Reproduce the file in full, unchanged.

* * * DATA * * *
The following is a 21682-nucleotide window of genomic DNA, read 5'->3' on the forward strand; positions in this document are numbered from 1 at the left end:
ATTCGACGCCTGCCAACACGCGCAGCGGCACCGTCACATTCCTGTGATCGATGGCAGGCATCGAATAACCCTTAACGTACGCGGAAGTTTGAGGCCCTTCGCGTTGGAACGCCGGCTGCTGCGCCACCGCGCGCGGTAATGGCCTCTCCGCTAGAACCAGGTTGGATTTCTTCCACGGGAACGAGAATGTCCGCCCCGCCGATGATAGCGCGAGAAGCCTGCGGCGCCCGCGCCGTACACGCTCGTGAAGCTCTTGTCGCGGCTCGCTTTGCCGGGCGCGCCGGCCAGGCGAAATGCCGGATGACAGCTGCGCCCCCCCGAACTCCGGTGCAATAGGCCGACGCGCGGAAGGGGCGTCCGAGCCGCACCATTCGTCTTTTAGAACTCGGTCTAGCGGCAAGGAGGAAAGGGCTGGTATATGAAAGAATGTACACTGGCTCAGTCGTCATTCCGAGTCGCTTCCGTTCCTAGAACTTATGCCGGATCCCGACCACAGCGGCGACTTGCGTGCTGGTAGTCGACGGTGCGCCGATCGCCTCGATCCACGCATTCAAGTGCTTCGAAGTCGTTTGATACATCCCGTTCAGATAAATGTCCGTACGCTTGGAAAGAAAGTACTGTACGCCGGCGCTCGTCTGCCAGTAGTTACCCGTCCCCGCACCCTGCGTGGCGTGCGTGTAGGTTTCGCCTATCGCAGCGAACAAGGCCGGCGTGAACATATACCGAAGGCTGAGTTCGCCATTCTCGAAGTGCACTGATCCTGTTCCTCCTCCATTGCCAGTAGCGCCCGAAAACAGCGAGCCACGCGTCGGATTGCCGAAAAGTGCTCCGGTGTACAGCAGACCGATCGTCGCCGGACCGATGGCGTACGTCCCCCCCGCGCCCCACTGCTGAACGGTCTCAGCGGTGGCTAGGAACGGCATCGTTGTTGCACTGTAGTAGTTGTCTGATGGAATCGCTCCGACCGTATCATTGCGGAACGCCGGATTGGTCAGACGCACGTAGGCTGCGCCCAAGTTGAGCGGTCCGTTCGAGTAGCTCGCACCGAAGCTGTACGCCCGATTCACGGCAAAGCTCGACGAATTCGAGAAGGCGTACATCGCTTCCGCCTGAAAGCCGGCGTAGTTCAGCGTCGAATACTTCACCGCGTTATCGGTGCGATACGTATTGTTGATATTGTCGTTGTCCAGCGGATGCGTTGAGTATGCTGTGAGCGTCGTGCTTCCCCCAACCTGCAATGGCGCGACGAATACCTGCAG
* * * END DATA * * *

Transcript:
The following is a 21682-nucleotide window of genomic DNA, read 5'->3' on the forward strand; positions in this document are numbered from 1 at the left end:
ATTCGACGCCTGCCAACACGCGCAGCGGCACCGTCACATTCCTGTGATCGATGGCAGGCATCGAATAACCCTTAACGTACGCGGAAGTTTGAGGCCCTTCGCGTTGGAACGCCGGCTGCTGCGCCACCGCGCGCGGTAATGGCCTCTCCGCTAGAACCAGGTTGGATTTCTTCCACGGGAACGAGAATGTCCGCCCCGCCGATGATAGCGCGAGAAGCCTGCGGCGCCCGCGCCGTACACGCTCGTGAAGCTCTTGTCGCGGCTCGCTTTGCCGGGCGCGCCGGCCAGGCGAAATGCCGGATGACAGCTGCGCCCCCCCGAACTCCGGTGCAATAGGCCGACGCGCGGAAGGGGCGTCCGAGCCGCACCATTCGTCTTTTAGAACTCGGTCTAGCGGCAAGGAGGAAAGGGCTGGTATATGAAAGAATGTACACTGGCTCAGTCGTCATTCCGAGTCGCTTCCGTTCCTAGAACTTATGCCGGATCCCGACCACAGCGGCGACTTGCGTGCTGGTAGTCGACGGTGCGCCGATCGCCTCGATCCACGCATTCAAGTGCTTCGAAGTCGTTTGATACATCCCGTTCAGATAAATGTCCGTACGCTTGGAAAGAAAGTACTGTACGCCGGCGCTCGTCTGCCAGTAGTTACCCGTCCCCGCACCCTGCGTGGCGTGCGTGTAGGTTTCGCCTATCGCAGCGAACAAGGCCGGCGTGAACATATACCGAAGGCTGAGTTCGCCATTCTCGAAGTGCACTGATCCTGTTCCTCCTCCATTGCCAGTAGCGCCCGAAAACAGCGAGCCACGCGTCGGATTGCCGAAAAGTGCTCCGGTGTACAGCAGACCGATCGTCGCCGGACCGATGGCGTACGTCCCCCCCGCGCCCCACTGCTGAACGGTCTCAGCGGTGGCTAGGAACGGCATCGTTGTTGCACTGTAGTAGTTGTCTGATGGAATCGCTCCGACCGTATCATTGCGGAACGCCGGATTGGTCAGACGCACGTAGGCTGCGCCCAAGTTGAGCGGTCCGTTCGAGTAGCTCGCACCGAAGCTGTACGCCCGATTCACGGCAAAGCTCGACGAATTCGAGAAGGCGTACATCGCTTCCGCCTGAAAGCCGGCGTAGTTCAGCGTCGAATACTTCACCGCGTTATCGGTGCGATACGTATTGTTGATATTGTCGTTGTCCAGCGGATGCGTTGAGTATGCTGTGAGCGTCGTGCTTCCCCCAACCTGCAATGGCGCGACGAATACCTGCAG